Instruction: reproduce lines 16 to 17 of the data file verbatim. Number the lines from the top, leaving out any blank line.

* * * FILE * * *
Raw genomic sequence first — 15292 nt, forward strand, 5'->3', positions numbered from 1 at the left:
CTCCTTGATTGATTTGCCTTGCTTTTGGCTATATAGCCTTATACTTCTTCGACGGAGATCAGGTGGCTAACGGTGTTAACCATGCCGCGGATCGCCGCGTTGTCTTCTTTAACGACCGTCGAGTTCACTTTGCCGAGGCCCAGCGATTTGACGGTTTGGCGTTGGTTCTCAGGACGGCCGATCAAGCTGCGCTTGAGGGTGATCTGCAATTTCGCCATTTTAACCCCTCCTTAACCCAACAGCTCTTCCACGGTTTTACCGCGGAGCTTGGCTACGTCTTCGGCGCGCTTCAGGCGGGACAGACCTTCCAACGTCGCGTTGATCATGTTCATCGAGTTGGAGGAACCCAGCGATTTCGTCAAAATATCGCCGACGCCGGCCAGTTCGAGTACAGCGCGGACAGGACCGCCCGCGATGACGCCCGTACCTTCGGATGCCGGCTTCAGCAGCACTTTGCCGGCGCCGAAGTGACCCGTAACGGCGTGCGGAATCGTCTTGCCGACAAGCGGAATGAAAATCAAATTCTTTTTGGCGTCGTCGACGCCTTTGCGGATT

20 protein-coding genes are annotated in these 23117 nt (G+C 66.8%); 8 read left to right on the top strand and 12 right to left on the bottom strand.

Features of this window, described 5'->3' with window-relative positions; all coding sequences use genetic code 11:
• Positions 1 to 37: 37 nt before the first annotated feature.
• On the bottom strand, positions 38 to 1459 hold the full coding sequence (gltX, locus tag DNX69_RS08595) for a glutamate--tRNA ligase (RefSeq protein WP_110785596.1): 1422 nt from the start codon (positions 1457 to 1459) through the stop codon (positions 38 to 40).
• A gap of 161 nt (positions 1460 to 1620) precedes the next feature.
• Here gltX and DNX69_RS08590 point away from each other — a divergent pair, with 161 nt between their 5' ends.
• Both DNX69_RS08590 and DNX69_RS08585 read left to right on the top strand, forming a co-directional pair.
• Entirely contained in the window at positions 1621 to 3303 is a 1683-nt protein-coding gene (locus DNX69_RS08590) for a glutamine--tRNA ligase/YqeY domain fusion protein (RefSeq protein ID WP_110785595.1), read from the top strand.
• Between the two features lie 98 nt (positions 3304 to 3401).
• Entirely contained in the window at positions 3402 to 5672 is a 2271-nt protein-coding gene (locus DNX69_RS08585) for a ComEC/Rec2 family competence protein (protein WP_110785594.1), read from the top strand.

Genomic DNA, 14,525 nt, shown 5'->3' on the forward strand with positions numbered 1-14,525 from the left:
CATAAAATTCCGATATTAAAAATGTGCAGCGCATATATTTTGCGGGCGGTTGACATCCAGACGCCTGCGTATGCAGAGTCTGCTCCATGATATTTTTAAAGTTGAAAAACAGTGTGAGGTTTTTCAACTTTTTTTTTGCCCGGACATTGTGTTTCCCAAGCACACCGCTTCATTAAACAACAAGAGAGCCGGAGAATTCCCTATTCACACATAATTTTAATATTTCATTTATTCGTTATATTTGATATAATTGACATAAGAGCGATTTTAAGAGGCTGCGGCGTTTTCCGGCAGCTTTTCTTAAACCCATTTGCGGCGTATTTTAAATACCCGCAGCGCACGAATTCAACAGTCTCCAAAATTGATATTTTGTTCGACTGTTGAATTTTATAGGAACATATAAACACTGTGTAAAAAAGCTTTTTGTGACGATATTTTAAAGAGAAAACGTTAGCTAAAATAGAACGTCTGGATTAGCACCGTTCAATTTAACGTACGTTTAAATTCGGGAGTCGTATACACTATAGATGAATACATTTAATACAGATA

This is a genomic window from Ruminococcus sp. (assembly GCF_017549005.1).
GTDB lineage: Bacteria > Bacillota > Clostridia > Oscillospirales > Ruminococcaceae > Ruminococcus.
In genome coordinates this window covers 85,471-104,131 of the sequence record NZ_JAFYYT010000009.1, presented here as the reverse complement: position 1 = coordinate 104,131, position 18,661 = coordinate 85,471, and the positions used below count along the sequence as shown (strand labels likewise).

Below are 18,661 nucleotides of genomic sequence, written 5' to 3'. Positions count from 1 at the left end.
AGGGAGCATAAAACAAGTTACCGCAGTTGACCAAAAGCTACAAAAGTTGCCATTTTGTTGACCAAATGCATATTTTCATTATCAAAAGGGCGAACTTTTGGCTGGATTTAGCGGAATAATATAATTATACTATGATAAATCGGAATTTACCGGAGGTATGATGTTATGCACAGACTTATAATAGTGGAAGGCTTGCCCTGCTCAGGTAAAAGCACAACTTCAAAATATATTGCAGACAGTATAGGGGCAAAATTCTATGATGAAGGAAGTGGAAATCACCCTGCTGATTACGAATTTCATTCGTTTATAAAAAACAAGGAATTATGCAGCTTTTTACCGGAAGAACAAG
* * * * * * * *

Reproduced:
GTDB lineage: Bacteria > Bacillota > Clostridia > Oscillospirales > Ruminococcaceae > Ruminococcus.
In genome coordinates this window covers 85,471-104,131 of the sequence record NZ_JAFYYT010000009.1, presented here as the reverse complement: position 1 = coordinate 104,131, position 18,661 = coordinate 85,471, and the positions used below count along the sequence as shown (strand labels likewise).